There are multiple lines of evidence suggesting that aging is accompanied by impaired autophagy, and that this process can provoke fibrosis of the heart and lung in both animal models and in vitro models. Therefore, the potential benefit up upregulating autophagy as a major regulator of age-related diseases, specifically in fibrosis, offers a unique treatment option to explore in the future.

4.Mitochondrial dysfunction

Mitochondria are dynamic intracellular organelles found in most mammalian cells and are the main source of metabolic energy for these cells. As such, they are important for the regulation of cellular homeostasis, and physiological maintenance of apoptotic signalling pathways [65, 66]. Normal functioning and quality control of mitochondria depends on the careful balancing of two highly regulated and opposing processes: fusion and fission. Fusion results in the formation of a single mitochondrion from independent structures, whereas fission refers to the separation of a mitochondrion into two or more daughter organelles [67]. These processes depend on the separating of mitochondrial proteins and mitochondrial DNA (mtDNA) to enable physiological functioning of the individual organelles [67]. Mitochondria are highly susceptible to the effects of aging, and age-related mitochondrial dysfunction is characterized by alterations in structural and functional properties including mitochondrial enlargement, loss of cristae and the destruction of inner membranes which result in disruption to energy production and mitochondrial signaling [65, 66, 68]. The mitochondrial theory of aging proposes that intracellular reactive oxygen species (ROS), primarily produced by mitochondria as a by-product of cellular respiration, mutates mtDNA. ROS production is known to increase with age, and subsequent somatic accumulation of these mutations are thought to contribute to the aging phenotype [65, 66, 69]. Indeed, mitochondrial-targeted catalase has been shown to reduce obesogenic-stress induced left ventricular hypertrophy [70] and halt age-related ventricular fibrosis, mitochondrial protein oxidation, mDNA mutations [70].

Certain animal models of mitochondrial aging utilize a strain of mice possessing a knock-in of the mtDNA polymerase: polymerase gamma (PolgD257A/D257A). The resulting missense mutation causes a decline in 3’-5’ exonuclease activity, which reduces the proofreading efficiency of DNA synthesis, and consequently compromises genetic stability [69, 71]. These homozygous mice accumulate more somatic mtDNA mutations over the span of their lifetime. This corresponds with a significantly reduced lifespan and a progeroid phenotype including typical signs of physiological human aging such as enlargement of the left ventricle and development of cardiomyopathy, alopecia, anaemia, frailty, kyphosis, osteoporosis, sarcopenia, testicular atrophy, weight loss, reduced sub-cutaneous fat, reduced fertility, and a decline in haematopoietic stem cell production [65, 69, 72, 73]. Data obtained from these animals advocates a causative role for mtDNA mutations in physiological aging and indicate this may also contribute to the pathogenesis of fibrotic diseases that develop with age, including various cardiomyopathies, and pulmonary fibrosis.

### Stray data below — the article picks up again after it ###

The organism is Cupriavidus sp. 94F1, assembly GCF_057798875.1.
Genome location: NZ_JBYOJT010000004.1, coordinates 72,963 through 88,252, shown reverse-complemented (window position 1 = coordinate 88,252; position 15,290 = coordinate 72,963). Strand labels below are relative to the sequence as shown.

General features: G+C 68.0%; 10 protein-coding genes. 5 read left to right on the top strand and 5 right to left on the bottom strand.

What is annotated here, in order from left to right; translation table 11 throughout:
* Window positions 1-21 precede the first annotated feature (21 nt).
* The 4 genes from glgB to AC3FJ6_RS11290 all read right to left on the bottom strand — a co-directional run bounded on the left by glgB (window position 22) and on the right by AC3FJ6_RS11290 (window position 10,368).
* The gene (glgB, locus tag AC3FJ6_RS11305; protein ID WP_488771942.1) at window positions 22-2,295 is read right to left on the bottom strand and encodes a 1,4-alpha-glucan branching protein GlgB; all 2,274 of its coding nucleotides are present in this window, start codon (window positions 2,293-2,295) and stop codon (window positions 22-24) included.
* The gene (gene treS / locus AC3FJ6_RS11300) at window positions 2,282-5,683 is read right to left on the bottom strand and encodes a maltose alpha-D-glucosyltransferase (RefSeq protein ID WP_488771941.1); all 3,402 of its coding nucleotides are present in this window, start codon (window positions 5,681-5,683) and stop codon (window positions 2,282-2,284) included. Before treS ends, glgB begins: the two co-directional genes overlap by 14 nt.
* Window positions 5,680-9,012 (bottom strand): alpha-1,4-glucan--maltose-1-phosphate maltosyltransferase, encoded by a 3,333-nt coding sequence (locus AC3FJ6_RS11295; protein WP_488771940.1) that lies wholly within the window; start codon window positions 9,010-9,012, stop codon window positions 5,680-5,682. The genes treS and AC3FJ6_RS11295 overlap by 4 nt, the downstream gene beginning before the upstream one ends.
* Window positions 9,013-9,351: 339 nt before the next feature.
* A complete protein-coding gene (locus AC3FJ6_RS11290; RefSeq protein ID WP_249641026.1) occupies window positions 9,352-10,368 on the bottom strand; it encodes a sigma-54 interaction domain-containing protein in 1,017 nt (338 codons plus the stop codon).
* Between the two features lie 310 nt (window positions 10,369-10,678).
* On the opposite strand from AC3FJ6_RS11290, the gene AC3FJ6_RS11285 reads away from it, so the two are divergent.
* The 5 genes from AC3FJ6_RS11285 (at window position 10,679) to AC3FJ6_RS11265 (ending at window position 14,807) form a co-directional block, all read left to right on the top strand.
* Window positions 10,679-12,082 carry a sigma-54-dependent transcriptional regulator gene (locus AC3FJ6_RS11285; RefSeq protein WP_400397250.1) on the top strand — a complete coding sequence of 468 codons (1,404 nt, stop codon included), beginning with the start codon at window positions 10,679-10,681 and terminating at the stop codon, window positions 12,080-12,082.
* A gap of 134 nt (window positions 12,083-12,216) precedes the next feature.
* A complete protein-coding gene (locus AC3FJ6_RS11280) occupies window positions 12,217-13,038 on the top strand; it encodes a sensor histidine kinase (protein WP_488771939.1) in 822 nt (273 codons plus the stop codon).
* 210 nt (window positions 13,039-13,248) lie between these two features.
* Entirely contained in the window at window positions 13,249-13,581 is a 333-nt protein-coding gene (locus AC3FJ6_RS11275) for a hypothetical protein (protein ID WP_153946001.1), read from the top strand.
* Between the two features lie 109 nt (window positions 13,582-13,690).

Figure 3.   Alterations in dysfunctional mitochondria in the aging or diseased heart and lungReduction in the ability of dysfunctional mitochondria in the heart and lung to create energy causes an energy deficit that disrupts physiological cellular functioning. Mitochondrial dysfunction in the aging heart and may result in the development of mitochondrial cardiomyopathy or IPF respectively. Mitochondrial dysfunction induced by an acute event in the heart significantly disrupts the contraction and relaxation of contractile cells in the heart and perpetuates a cycle of detrimental effect.

The heart and lung both have a high demand for metabolic activity, and as such are densely populated by mitochondria. Physiological functioning of these organs relies heavily on the regulation of cellular-energetic homeostasis and mitochondrial function [66]. Impaired mitochondrial function has been identified in the heart and lungs of healthy aging individuals and diseased aging patients (Fig. 3) [74, 75]. For example, a reduction in the energy output of cardiac mitochondria, increased ROS production, and suppressed mitophagy has been shown to accompany cardiac senescence induced by physiological aging. This results in the accumulation of defective mitochondria, and interruptions to the processes of fission and fusion [66]. These disruptions can result in the development of mitochondrial cardiomyopathy, a myocardial disorder characterized by abnormal myocardial structure or function in the absence of concomitant coronary artery disease, hypertension, valvular disease, and congenital heart disease [75]. An acute cardiac event on the other hand initiates a sequence of events that results in the gradual decline of the energy reserve capacity of the heart [76]. Several compensatory mechanisms are activated to promote normal functioning and blood circulation; however, when the energy reserve capacity reaches critical levels, these mechanisms are no longer sufficient to maintain physiological functioning and ultimately results in heart failure [76, 77]. This reduces the ability of mitochondria to produce and transfer energy within cardiac cells, thus creating an energy deficit, which leads to a decline in the contraction and relaxation capacity of contractile cells within the heart, and consequently perpetuates a cycle of detrimental effects [76].